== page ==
You know that dusty, lint-like stuff you find in your hairbrush? It’s mostly dead skin cells shed when your scalp rejuvenates. Our bodies are constantly shedding dead skin cells — almost 500 million a day. While the shedding process is the same for our face and body, we tend not to see our bodies' dead skin cells as they wash away in the shower. But for our scalps, it’s a little different. When we brush or comb our hair, the dead skin cells can peel off and get stuck in the hairbrush. So if you're wondering "Are you supposed to wash hair brushes?" The answer is yes.
"Just like you clean your makeup brushes or skin-care tools, it's necessary to clean hair tools—all of these items are breeding grounds for bacteria. Product, dead skin, dust, lint, and more can accumulate on your brush, and if you don't clean it, you're spreading all that back into your hair," says celebrity hairstylist Kendall Dorsey. "Brushing also helps redistribute the oil from the scalp and keeps your hair shiny. If you don't clean your brushes regularly or correctly, you may be redistributing old product or dead skin back onto the hair, making clean hair dirty again."
Gross. Is it really all dead skin in there?
While the majority is a buildup of dead skin, the unsightly grub also consists of a mix of sebum, strands of hair, and styling products.
"Dander or dead skin cells appear in the hair and flake off in large numbers," says Dominic Burg, PhD, chief scientist and hair biologist at Evolis Professional. "It's quite normal to shed skin, as it's constantly replenishing itself."
Can the buildup affect the hair and scalp?
Yes, it can. The purpose of a hairbrush is to maintain your mane, so when the tool is dirty, it’s only doing your hair a disservice. A dirty brush can lead to more hair breakage, and the gunk can get attached to your clean locks, causing your scalp to feel itchier and be more dandruff-prone. And while it’s not great to use a dirty brush as it can assist with distributing sebum and bacteria, you shouldn’t be too concerned, says Beverly Hills hairstylist Jael. “It can impact us," says Jael, adding that it's nothing to stress out about.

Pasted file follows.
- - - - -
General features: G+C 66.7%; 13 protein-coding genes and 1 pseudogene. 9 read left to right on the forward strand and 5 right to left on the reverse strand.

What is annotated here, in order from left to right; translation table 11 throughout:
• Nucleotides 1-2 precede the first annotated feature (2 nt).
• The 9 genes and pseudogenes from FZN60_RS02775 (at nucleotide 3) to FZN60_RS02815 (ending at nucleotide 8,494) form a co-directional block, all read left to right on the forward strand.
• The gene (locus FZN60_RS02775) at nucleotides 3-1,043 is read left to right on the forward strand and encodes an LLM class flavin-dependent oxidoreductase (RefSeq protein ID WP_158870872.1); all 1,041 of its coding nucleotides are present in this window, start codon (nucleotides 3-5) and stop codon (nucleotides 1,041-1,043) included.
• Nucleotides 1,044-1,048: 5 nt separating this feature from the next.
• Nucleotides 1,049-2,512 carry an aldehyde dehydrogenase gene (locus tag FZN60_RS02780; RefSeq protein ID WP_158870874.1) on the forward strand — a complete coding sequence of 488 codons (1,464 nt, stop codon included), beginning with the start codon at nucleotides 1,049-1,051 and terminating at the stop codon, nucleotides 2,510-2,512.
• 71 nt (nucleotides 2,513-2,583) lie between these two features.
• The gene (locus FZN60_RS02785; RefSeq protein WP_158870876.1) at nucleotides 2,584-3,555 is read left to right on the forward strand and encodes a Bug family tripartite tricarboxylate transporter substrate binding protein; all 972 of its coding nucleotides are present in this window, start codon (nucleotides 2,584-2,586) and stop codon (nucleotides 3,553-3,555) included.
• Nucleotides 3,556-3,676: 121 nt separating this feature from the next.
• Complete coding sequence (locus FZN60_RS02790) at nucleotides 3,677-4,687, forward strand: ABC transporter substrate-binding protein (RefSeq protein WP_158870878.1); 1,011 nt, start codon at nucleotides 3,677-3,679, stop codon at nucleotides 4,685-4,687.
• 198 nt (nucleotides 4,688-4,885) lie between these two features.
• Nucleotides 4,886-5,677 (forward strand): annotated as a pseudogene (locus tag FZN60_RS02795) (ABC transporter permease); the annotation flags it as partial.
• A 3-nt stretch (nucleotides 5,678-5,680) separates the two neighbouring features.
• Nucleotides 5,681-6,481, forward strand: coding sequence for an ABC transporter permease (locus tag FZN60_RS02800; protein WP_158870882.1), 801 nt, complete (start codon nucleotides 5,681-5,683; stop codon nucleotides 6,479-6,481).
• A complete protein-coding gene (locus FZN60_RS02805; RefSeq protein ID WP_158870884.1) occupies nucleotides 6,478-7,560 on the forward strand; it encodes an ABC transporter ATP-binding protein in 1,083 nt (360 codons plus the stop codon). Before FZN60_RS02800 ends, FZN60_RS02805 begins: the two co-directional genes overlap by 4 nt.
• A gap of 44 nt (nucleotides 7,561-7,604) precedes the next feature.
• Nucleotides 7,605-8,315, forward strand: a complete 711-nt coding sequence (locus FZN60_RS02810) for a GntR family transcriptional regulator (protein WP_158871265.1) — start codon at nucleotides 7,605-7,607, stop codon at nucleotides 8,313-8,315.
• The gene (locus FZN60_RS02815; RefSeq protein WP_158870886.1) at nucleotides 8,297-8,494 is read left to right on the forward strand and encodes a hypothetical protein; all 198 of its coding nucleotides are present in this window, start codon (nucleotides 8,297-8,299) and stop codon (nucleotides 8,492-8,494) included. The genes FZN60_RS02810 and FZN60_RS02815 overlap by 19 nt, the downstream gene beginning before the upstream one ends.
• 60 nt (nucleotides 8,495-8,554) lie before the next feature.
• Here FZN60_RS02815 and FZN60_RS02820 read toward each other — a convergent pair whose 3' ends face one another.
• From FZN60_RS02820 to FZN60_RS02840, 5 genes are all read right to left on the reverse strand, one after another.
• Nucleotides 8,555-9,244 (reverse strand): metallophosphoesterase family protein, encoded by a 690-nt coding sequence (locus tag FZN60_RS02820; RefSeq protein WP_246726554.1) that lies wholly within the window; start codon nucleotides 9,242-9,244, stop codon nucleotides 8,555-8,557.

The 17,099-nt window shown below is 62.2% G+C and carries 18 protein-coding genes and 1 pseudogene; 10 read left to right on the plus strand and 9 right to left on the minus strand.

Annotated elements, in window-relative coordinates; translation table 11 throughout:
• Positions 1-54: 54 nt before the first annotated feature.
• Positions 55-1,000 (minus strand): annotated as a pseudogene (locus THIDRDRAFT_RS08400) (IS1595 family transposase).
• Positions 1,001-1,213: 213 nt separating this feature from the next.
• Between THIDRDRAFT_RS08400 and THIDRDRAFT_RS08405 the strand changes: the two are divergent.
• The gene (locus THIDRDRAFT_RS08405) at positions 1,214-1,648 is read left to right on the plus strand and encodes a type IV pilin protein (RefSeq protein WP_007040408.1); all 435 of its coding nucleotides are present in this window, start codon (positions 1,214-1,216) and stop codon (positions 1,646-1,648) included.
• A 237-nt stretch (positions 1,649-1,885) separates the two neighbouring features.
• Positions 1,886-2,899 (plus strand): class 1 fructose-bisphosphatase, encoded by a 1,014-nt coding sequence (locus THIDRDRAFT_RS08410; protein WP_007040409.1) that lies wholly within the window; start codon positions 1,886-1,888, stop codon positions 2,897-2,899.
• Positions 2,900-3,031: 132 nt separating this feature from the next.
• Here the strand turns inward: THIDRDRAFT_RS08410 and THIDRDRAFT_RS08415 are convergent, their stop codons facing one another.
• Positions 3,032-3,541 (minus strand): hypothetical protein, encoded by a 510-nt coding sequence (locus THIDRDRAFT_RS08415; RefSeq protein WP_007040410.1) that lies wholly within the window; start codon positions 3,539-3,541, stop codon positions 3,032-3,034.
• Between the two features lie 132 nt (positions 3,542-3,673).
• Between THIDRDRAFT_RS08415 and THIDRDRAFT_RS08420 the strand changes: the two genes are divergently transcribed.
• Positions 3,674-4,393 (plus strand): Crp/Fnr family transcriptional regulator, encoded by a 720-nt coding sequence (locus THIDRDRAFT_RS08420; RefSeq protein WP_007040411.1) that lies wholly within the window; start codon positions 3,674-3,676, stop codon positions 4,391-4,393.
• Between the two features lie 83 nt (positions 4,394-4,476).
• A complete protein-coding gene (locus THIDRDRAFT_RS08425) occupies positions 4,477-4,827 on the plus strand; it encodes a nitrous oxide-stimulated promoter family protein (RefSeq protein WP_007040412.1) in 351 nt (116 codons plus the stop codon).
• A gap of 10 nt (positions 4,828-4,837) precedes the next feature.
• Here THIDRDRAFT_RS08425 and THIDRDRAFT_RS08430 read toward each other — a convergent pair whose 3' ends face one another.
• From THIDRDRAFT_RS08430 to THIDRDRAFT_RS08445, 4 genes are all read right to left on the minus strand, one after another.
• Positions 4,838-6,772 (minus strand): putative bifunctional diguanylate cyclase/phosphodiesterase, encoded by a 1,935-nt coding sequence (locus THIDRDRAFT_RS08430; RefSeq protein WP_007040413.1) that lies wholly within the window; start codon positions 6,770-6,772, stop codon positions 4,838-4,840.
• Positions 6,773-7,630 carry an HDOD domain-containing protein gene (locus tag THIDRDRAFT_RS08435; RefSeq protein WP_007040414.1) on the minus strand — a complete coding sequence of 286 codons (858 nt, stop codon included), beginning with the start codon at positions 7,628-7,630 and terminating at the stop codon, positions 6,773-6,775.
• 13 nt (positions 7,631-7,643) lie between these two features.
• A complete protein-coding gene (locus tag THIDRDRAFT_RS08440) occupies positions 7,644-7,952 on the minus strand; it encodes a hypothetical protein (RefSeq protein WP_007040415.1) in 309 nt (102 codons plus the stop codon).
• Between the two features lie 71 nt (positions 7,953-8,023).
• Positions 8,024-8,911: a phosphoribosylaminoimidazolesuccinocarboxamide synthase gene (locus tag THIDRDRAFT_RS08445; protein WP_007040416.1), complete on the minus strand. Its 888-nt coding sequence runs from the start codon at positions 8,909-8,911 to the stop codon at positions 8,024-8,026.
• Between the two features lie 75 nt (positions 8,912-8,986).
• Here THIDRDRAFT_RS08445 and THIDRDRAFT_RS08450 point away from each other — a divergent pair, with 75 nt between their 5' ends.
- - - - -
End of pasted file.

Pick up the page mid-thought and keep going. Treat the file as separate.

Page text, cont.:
Still, if you're wondering: The average hairbrush is said to house around 3,400 bacteria colonies per square inch, according to a University of Arizona study. The scientists tested 30 hairbrushes owned by women between the ages of 16 to 24, all of whom regularly used various styling products. In comparison, the average bathroom sink had 2,733 sets, and pet food bowls had 2,110 bacteria colonies per square inch.
So do I get rid of the gunk?
Now that you know that this dust is not good for you, you're probably wondering, "How do I clean my hairbrush?"First things first, you've got to remove all the loose gunk and hair.
"If you have a plastic brush, simply remove access hair from the brush with your fingers," Dorsey says. "If you're using a boar bristle brush, the natural bristles tend to be packed tightly together. Because of that, it's easier to remove access hair with a comb or the pointed end of a comb."
To remove hair from your hairbrush, you can use a rat tail comb or a specific hair brush cleaning tool.